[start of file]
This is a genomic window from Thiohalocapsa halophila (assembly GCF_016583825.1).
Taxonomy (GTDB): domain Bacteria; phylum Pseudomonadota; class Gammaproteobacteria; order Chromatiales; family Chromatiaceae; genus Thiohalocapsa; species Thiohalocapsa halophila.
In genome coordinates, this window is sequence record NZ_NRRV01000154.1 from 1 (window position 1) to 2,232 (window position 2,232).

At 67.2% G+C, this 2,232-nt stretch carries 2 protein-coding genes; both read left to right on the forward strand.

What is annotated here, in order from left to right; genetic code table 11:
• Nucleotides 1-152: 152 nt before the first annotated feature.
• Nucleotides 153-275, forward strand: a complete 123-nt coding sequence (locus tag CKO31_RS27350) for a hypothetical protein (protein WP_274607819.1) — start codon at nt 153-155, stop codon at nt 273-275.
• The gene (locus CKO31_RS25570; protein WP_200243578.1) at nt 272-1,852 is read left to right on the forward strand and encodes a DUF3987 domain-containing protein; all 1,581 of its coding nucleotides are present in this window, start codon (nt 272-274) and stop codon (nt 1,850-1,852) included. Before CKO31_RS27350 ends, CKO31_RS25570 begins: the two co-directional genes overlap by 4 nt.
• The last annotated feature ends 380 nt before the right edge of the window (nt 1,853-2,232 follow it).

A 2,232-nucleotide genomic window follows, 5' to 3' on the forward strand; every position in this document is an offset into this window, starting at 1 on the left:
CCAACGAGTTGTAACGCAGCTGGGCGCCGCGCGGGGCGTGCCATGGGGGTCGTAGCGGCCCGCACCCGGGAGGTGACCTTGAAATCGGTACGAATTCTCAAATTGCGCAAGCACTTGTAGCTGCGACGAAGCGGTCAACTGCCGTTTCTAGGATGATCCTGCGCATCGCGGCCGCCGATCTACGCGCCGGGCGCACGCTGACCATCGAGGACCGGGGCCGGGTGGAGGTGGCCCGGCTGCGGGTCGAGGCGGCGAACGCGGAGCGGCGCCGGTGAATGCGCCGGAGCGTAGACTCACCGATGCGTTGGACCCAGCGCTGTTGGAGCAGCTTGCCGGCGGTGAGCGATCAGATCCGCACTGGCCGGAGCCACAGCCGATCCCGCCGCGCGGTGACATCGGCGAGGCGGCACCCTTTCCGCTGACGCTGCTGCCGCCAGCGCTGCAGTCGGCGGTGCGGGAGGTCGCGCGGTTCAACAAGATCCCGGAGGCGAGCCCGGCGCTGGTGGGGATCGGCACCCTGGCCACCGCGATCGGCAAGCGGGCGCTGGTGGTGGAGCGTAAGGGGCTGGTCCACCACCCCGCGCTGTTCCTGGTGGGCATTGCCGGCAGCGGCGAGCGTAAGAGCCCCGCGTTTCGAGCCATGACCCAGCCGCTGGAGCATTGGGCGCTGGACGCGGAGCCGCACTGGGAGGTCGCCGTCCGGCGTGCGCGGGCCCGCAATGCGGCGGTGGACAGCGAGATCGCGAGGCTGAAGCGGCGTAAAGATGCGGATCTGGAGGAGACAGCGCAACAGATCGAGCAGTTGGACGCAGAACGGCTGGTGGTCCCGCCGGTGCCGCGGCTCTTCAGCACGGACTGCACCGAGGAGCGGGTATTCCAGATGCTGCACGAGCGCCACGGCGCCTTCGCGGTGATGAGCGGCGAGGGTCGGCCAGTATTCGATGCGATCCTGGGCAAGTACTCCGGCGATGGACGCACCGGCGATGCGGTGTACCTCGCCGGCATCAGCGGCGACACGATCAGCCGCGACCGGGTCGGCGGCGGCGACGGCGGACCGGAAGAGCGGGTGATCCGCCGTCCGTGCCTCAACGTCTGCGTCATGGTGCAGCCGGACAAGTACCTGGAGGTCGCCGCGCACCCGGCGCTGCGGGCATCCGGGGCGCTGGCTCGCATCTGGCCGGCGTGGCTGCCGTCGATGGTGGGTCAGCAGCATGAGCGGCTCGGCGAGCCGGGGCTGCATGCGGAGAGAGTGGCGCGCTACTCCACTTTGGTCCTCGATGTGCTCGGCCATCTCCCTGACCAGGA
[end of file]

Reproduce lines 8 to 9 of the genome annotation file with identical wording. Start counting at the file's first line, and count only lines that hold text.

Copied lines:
• The gene (locus CKO31_RS25570; protein WP_200243578.1) at nt 272-1,852 is read left to right on the forward strand and encodes a DUF3987 domain-containing protein; all 1,581 of its coding nucleotides are present in this window, start codon (nt 272-274) and stop codon (nt 1,850-1,852) included. Before CKO31_RS27350 ends, CKO31_RS25570 begins: the two co-directional genes overlap by 4 nt.
• The last annotated feature ends 380 nt before the right edge of the window (nt 1,853-2,232 follow it).